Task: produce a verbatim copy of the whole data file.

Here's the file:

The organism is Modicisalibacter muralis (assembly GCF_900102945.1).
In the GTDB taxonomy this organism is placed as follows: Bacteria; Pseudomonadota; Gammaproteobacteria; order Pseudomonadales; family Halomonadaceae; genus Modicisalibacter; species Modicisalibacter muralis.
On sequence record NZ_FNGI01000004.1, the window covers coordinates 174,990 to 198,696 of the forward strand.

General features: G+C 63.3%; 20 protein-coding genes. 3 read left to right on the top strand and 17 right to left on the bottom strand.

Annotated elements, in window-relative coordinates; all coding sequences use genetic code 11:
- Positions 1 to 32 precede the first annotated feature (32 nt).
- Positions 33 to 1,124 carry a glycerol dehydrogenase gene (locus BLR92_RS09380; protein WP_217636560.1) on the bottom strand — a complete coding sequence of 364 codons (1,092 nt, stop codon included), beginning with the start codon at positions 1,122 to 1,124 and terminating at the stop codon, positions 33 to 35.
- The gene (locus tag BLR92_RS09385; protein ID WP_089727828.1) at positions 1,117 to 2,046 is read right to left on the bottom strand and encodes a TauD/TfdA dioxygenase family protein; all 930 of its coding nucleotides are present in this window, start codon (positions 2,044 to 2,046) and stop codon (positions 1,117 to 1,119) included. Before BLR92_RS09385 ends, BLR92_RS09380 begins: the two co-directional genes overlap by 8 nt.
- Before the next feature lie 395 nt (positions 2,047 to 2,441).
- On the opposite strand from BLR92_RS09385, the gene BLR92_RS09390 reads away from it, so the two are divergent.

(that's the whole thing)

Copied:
The organism is Modicisalibacter muralis (assembly GCF_900102945.1).
In the GTDB taxonomy this organism is placed as follows: Bacteria; Pseudomonadota; Gammaproteobacteria; order Pseudomonadales; family Halomonadaceae; genus Modicisalibacter; species Modicisalibacter muralis.
On sequence record NZ_FNGI01000004.1, the window covers coordinates 174,990 to 198,696 of the forward strand.

General features: G+C 63.3%; 20 protein-coding genes. 3 read left to right on the top strand and 17 right to left on the bottom strand.

Annotated elements, in window-relative coordinates; all coding sequences use genetic code 11:
- Positions 1 to 32 precede the first annotated feature (32 nt).
- Positions 33 to 1,124 carry a glycerol dehydrogenase gene (locus BLR92_RS09380; protein WP_217636560.1) on the bottom strand — a complete coding sequence of 364 codons (1,092 nt, stop codon included), beginning with the start codon at positions 1,122 to 1,124 and terminating at the stop codon, positions 33 to 35.
- The gene (locus tag BLR92_RS09385; protein ID WP_089727828.1) at positions 1,117 to 2,046 is read right to left on the bottom strand and encodes a TauD/TfdA dioxygenase family protein; all 930 of its coding nucleotides are present in this window, start codon (positions 2,044 to 2,046) and stop codon (positions 1,117 to 1,119) included. Before BLR92_RS09385 ends, BLR92_RS09380 begins: the two co-directional genes overlap by 8 nt.
- Before the next feature lie 395 nt (positions 2,047 to 2,441).
- On the opposite strand from BLR92_RS09385, the gene BLR92_RS09390 reads away from it, so the two are divergent.